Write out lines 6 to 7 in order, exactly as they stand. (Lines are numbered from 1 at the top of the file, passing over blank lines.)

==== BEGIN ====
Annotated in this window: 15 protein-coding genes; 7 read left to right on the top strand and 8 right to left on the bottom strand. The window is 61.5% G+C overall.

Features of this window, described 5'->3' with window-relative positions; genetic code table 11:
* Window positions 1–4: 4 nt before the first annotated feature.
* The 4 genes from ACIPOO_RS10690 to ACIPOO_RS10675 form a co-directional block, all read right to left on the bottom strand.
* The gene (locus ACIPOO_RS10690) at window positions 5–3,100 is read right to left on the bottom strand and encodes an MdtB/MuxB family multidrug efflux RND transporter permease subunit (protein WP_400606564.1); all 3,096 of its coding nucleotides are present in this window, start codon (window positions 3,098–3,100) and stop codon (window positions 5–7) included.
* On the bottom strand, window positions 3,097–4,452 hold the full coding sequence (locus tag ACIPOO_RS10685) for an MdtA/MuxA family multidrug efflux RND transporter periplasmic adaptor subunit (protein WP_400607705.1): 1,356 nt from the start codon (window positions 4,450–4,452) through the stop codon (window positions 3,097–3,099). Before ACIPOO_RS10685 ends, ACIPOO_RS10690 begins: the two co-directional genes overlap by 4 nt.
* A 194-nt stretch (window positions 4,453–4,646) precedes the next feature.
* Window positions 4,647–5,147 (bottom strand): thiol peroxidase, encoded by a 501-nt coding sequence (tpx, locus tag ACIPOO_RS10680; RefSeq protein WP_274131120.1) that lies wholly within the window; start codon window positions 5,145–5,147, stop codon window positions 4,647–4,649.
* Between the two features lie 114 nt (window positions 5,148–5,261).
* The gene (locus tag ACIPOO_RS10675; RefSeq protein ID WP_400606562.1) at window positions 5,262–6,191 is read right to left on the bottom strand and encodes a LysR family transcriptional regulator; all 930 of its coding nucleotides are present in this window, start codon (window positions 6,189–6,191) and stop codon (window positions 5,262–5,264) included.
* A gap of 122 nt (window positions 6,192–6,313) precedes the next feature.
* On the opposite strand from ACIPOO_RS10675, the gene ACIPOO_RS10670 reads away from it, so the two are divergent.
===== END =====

* On the bottom strand, window positions 3,097–4,452 hold the full coding sequence (locus tag ACIPOO_RS10685) for an MdtA/MuxA family multidrug efflux RND transporter periplasmic adaptor subunit (protein WP_400607705.1): 1,356 nt from the start codon (window positions 4,450–4,452) through the stop codon (window positions 3,097–3,099). Before ACIPOO_RS10685 ends, ACIPOO_RS10690 begins: the two co-directional genes overlap by 4 nt.
* A 194-nt stretch (window positions 4,453–4,646) precedes the next feature.